Coming Or Going?
Kaunas Picture Gallery, K. Donelaičio g. 16, Kaunas
Coming or Going was the title of an installation by Gediminas Urbonas in which the heads of the Green Bridge statues in Vilnius were encased in mirror cubes. In 1995, a worker with his hand up in the air and a farmer girl carrying a wheat sheaf were transformed from an ideological decorative element into a conceptual object reflecting not only the city, but also its state of mind. Always controversial, the sculptures were taken down in 2015, but their journey is not over yet. A question raised by an artist 20 years ago is still relevant today. This exhibition is the missing question mark at the end of the rhetorical question, coming or going?
Built monuments are exclamation marks calling out important dates and names. Unbuilt, rebuilt, reconstructed and travelling monuments pose questions: to whom, where, what and what for? And, especially, why? Why a monument? Is it still relevant to talk about them today?
The exhibition Coming or Going? showcases a selection of projects, performances, actions, films and objects that critically assess the function and form of a monument as well as its relationship to ideology, space and the human body. The monument here is not the goal, but rather a contemporary medium of communication, a tool for the (de)construction of memory politics. These are temporary, mobile, personal and conceptual projects, offering a different perspective on monuments, history and the present. They reflect the political, social and cultural conflicts in the “seismic zones” of public spaces in Vilnius, such as Lukiškės Square, the Green Bridge and Žemaitė Square, where heated discussions arose and numerous actions by activists and artists took place. No less significant are the conceptual actions that took place next to the Vytautas the Great monument in Kaunas, the tactile and para-documentary transformation of Grūtas Park and the case of an anti-monument in the shape of Lukashenko in Alytus. Place is important not only as a physical entity, but also as a discursive space where new forms of activating memory are found and made relevant.
The majority of works in the exhibition were made after 1990 when Lithuania regained its independence and the Soviet idols started to fall and a new stage of the monumentalizing of public spaces began. National idealism replaced Socialist Realism, although the general concept of the monument remained unchanged. New monument-makers unashamedly followed the same monumental rhetoric of an earlier age. Space-commanding elevated heroes made from ever-lasting materials were favoured by the politicians and patriots, while site-specific, horizontal, invisible and questioning monuments were hardly accepted. Therefore, this exhibition does not include the results of official monument competitions and their (un)realised projects as well as other signs of commemoration present in today’s public spaces.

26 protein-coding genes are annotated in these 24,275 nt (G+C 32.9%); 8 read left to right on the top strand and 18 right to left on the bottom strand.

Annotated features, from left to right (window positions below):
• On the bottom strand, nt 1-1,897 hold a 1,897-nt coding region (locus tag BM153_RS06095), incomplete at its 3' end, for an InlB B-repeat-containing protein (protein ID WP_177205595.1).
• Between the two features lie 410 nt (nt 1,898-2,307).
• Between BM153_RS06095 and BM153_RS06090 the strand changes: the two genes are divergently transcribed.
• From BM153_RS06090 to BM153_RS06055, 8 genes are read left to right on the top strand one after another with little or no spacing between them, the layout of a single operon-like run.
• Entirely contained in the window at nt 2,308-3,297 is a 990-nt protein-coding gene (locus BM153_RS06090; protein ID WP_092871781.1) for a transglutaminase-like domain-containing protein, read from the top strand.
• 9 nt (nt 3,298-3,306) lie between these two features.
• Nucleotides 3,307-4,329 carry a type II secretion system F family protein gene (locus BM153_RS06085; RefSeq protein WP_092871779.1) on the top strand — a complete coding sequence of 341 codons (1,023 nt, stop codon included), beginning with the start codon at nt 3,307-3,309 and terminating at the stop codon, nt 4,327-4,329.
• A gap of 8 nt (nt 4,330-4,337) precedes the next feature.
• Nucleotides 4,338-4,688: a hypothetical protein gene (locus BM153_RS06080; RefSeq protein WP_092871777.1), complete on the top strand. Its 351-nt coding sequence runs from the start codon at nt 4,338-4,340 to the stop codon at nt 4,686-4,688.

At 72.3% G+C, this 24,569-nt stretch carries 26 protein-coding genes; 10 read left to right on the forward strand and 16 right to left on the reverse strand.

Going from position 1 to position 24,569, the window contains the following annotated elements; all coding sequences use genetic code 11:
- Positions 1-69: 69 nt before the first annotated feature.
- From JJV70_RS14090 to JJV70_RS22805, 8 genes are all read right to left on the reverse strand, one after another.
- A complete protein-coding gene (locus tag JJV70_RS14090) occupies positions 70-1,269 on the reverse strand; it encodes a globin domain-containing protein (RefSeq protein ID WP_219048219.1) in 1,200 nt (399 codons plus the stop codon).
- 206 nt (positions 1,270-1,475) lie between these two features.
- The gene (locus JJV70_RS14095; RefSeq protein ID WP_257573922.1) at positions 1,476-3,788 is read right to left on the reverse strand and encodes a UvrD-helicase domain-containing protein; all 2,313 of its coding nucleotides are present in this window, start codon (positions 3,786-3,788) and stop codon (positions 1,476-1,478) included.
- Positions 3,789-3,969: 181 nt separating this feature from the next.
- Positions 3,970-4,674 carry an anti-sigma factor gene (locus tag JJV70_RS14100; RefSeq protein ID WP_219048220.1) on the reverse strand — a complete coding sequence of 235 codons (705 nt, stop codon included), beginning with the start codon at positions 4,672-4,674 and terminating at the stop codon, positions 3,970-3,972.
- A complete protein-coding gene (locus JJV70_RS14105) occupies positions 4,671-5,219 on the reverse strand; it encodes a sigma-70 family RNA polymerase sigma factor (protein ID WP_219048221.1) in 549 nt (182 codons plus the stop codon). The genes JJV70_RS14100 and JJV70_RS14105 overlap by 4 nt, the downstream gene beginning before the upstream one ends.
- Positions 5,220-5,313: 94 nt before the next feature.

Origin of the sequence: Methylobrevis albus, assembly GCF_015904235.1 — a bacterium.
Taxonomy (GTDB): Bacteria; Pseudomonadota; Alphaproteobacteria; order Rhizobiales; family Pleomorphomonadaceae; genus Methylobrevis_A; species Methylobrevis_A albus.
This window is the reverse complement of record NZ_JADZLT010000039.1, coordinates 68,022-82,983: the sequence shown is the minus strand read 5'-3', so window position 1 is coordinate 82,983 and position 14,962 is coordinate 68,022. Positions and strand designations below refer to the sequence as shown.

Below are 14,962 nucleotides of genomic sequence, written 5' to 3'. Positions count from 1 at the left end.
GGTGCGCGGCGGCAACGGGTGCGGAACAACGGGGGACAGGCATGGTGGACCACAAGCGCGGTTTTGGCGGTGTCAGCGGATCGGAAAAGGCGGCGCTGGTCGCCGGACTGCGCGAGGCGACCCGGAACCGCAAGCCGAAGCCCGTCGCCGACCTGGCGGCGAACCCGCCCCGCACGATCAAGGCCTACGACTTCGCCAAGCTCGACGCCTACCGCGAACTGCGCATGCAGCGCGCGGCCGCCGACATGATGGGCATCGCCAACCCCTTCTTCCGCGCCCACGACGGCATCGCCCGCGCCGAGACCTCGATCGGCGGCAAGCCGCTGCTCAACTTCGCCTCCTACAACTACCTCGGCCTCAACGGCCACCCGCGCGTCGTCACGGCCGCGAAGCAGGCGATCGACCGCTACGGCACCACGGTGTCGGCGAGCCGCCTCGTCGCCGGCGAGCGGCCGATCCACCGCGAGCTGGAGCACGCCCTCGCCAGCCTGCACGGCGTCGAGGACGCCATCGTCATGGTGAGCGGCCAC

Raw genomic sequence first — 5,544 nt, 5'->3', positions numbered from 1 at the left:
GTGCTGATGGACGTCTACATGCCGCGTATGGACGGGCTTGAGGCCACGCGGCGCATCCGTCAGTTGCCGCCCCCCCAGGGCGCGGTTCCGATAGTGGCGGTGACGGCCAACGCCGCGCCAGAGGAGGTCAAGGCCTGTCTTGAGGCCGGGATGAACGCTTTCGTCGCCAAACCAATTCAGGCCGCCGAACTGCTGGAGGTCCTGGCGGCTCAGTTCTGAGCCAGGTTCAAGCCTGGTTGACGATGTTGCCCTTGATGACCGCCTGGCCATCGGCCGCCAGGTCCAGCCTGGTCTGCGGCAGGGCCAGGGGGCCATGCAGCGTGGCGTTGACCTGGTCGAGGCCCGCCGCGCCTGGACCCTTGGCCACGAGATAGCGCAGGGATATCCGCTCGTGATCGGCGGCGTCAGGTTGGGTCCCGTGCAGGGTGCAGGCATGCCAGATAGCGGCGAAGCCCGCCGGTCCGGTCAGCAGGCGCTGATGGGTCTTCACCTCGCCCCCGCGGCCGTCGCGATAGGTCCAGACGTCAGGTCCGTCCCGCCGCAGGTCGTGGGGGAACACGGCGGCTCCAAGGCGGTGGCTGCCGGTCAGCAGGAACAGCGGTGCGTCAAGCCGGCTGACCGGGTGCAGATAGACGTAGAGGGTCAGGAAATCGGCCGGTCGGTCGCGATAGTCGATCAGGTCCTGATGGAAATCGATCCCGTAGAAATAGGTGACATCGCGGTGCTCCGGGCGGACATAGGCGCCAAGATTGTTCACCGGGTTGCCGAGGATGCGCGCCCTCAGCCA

There isn’t and cannot be one “correct” view on monuments, one unconflicting memory. With whose eyes, from which perspective, time, place and experience are we looking at monuments? What does this gaze say about the viewer and the viewed, the makers and the critics? And where in 20 years’ time will today’s monuments be?
Curator Laima Kreivytė
Artists: Audrius Ambrasas, Kostas Bogdanas, Coolturistės, Kristina Inčiūraitė, group „Iš reikalo“ (Jurga Jasinskaitė, Marta Vosyliutė), Vytenis Jakas, Audrius Janušonis, Sandra Kazlauskaitė, Juozas Laivys, Dainius Liškevičius, Deimantas Narkevičius, Valdas Navasaitis & Marius Ivaškevičius, Ernestas Parulskis & Liudas Parulskis, Eglė Rakauskaitė, Indrė Šerpytytė, Emilija Škarnulytė, Gediminas Urbonas, Gintaras Zinkevičius, artist unwilling to be named, and others